# Complex Analysis - Question about branch cuts

I am having trouble understanding how branch cuts work. For example, the function $f(z)= \sqrt{z}$ has a branch cut where you reject the negative real axis. But how do you define the output so that the function is 1-1 and onto? For example what is $f(1 + i)$? And $f(1-i)$?

Also does the function containing the branch cut have to be analytic?

It's easiest to understand the principal square root if you write the complex numbers in polar coordinates, that is, $r(\cos\theta+i\sin\theta)$ for some real $r\ge 0$ and real $\theta$ rather than $a+ib$ for real $a$ and $b$.
To find (the principal value of) $\sqrt z$, write $z=r(\cos\theta+i\sin\theta)$ with $\theta$ chosen in $(-\pi,\pi]$. Then $$\sqrt z = \sqrt r ( \cos\frac\theta 2 + i\sin\frac\theta 2 )$$
Thus, since $1+i = \sqrt 2(\cos\frac\pi4 + i\sin\frac\pi4)$ we get $\sqrt{1+i} = \sqrt2(\cos\frac\pi8 + i\sin\frac\pi8)$ -- whose value in ordinary coordinates I don't care to create, but we can read immediately off the expression that it lies 22½° above the positive real axis and about 1.19 from the origin.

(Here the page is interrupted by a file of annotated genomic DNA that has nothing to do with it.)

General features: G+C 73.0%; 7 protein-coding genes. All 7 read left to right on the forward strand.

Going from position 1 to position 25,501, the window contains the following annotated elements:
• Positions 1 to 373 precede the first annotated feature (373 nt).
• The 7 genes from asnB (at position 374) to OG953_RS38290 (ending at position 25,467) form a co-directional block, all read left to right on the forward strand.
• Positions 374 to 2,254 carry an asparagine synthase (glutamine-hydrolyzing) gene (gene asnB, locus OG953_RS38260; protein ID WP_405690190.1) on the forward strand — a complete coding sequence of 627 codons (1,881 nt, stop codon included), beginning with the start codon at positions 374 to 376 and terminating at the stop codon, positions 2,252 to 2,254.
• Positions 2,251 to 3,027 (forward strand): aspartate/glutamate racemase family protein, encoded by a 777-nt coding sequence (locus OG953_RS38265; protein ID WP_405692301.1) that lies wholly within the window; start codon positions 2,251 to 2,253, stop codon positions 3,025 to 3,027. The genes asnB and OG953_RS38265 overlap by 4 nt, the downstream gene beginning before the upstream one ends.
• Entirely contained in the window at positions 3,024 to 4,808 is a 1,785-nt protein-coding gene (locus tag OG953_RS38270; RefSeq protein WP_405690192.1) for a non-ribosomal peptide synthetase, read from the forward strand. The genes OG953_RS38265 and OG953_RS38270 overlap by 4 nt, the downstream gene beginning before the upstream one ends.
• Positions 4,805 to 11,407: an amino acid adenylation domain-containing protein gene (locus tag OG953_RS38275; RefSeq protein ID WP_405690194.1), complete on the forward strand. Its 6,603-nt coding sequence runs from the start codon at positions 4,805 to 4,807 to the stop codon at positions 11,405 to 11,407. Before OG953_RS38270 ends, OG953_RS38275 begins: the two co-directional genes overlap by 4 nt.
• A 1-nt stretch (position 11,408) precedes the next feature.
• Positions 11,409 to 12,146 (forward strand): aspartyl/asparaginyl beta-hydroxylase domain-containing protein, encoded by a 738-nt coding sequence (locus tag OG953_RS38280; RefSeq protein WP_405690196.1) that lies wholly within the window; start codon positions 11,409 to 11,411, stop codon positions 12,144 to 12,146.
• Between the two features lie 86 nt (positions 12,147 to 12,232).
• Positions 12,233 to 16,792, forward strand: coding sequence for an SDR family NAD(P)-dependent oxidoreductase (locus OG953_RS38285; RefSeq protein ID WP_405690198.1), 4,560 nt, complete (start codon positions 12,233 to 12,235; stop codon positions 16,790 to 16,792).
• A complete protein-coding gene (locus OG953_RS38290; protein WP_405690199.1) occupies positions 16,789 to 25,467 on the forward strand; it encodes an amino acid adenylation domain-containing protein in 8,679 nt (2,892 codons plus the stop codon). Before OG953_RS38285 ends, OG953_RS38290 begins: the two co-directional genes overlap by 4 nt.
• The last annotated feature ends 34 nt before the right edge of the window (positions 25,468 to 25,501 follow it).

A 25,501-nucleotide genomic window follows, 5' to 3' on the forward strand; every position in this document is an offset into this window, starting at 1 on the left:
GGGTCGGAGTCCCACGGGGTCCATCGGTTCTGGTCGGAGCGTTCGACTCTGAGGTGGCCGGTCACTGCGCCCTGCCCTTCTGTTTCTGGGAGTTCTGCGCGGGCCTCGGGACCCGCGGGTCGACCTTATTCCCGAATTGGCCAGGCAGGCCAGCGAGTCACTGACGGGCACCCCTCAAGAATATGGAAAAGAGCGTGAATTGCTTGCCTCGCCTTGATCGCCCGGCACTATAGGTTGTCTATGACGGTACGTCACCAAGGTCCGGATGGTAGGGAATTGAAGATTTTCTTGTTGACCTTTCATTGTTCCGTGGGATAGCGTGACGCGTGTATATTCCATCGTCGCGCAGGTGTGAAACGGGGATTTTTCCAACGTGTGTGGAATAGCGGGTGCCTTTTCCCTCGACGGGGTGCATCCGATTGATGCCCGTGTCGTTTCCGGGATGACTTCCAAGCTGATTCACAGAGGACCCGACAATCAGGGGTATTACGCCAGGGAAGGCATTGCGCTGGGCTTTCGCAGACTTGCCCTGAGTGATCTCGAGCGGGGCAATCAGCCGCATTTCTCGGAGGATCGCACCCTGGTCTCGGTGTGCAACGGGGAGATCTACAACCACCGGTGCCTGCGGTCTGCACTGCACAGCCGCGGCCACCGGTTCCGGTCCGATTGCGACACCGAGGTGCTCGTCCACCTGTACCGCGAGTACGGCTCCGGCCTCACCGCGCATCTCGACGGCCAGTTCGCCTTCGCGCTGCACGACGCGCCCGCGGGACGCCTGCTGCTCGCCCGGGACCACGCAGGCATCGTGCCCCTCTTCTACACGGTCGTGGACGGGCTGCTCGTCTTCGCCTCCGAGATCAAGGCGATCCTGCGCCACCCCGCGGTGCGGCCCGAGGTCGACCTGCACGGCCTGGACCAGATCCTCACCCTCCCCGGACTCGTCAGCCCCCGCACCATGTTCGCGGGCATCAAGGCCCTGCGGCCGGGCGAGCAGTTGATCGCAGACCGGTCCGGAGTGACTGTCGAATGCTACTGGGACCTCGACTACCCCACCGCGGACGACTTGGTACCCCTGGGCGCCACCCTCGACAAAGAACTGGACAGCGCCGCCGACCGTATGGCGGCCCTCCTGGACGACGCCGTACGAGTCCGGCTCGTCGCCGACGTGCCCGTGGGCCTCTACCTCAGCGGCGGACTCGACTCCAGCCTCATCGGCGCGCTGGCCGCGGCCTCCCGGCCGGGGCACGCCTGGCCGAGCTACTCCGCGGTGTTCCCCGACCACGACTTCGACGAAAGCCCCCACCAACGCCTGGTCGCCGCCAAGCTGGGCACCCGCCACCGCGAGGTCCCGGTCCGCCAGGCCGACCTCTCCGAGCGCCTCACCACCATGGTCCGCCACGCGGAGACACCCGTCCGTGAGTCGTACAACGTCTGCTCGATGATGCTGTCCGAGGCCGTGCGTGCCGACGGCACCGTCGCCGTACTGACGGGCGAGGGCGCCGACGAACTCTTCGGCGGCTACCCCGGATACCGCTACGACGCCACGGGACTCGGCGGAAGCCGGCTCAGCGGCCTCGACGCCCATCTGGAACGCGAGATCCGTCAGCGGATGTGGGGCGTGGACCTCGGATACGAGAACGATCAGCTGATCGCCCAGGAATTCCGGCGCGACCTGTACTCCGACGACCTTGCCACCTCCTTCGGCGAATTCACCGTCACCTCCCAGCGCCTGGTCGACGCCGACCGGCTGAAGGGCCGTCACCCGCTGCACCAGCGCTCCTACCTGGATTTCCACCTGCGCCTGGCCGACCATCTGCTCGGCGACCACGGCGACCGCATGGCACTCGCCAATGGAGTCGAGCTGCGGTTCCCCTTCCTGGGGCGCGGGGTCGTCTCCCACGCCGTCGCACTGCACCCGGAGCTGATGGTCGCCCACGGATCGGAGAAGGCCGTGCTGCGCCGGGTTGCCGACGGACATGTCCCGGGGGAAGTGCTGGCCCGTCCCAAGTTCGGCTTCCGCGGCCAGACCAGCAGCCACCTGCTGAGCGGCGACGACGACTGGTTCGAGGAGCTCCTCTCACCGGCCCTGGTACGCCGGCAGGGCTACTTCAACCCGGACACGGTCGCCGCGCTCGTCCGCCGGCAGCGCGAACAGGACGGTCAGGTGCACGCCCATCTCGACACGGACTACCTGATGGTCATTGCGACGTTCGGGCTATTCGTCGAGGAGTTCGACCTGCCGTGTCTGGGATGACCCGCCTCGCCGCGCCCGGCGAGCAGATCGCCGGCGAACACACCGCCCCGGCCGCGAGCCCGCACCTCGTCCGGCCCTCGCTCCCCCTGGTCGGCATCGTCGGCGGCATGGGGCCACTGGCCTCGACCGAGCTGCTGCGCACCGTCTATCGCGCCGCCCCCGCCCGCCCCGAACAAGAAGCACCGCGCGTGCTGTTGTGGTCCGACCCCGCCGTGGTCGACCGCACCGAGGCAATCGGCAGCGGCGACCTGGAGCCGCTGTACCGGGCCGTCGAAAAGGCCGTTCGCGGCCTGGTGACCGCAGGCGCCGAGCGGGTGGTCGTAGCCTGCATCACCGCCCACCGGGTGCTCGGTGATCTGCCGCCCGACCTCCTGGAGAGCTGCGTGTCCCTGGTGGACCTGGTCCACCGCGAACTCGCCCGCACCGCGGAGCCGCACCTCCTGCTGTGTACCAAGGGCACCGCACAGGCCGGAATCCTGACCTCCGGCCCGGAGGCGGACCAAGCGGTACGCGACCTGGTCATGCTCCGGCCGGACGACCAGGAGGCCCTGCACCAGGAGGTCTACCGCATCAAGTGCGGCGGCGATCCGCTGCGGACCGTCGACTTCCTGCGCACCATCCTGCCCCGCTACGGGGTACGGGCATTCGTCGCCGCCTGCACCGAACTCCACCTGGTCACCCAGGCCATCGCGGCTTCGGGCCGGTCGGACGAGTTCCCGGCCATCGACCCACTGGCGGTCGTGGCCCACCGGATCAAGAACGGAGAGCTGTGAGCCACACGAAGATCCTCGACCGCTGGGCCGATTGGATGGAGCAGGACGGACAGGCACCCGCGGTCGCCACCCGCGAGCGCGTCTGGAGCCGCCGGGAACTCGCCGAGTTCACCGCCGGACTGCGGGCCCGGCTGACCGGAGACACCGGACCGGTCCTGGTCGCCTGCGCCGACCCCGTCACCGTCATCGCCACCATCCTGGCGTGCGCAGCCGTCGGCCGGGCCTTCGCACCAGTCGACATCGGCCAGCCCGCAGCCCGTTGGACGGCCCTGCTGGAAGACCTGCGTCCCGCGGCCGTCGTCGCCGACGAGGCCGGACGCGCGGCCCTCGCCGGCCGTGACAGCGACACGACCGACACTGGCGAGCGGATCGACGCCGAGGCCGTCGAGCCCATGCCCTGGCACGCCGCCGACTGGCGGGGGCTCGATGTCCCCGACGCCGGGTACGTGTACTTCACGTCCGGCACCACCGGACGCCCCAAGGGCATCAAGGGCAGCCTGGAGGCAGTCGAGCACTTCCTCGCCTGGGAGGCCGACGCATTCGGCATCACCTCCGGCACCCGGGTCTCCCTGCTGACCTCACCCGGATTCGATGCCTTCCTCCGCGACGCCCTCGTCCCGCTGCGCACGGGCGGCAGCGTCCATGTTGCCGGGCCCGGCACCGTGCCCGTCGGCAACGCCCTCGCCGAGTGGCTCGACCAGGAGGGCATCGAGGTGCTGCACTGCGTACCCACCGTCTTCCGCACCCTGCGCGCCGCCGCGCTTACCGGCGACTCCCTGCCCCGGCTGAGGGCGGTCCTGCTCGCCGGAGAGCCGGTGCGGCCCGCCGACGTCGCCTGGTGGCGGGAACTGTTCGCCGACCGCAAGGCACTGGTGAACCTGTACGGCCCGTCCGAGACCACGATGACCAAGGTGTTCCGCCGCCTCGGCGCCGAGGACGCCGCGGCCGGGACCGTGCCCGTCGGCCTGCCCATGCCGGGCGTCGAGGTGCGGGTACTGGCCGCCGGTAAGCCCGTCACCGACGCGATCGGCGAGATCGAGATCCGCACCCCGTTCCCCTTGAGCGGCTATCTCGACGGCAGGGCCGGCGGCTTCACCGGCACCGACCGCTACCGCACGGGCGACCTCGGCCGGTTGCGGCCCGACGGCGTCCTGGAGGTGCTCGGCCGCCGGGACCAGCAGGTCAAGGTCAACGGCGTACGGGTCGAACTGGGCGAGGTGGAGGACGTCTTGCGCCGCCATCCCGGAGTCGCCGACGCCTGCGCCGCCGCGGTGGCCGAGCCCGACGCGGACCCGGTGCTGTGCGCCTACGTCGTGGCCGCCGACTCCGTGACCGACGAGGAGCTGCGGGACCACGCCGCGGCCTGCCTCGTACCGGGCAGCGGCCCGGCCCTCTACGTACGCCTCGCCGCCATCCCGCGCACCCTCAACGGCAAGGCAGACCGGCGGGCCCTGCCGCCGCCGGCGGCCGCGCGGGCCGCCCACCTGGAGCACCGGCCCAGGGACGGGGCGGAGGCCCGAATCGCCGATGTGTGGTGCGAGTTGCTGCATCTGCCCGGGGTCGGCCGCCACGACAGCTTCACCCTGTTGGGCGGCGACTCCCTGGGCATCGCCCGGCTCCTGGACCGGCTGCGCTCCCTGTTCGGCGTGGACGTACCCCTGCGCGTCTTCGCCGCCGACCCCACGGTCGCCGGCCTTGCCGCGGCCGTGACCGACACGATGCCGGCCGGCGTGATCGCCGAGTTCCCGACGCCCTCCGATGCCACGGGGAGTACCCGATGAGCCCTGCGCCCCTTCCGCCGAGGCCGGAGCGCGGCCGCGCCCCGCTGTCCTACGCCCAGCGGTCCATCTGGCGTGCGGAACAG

Finally: One usually speaks of branch cuts only when we're talking about analytic functions. There's nothing that formally prevents us from defining a non-analytic function that happens to have a branch cut, but this is generally not considered an especially interesting situation -- for non-analytic functions it is usually more fruitful to consider them as functions on $\mathbb R^2$ instead of on $\mathbb C$.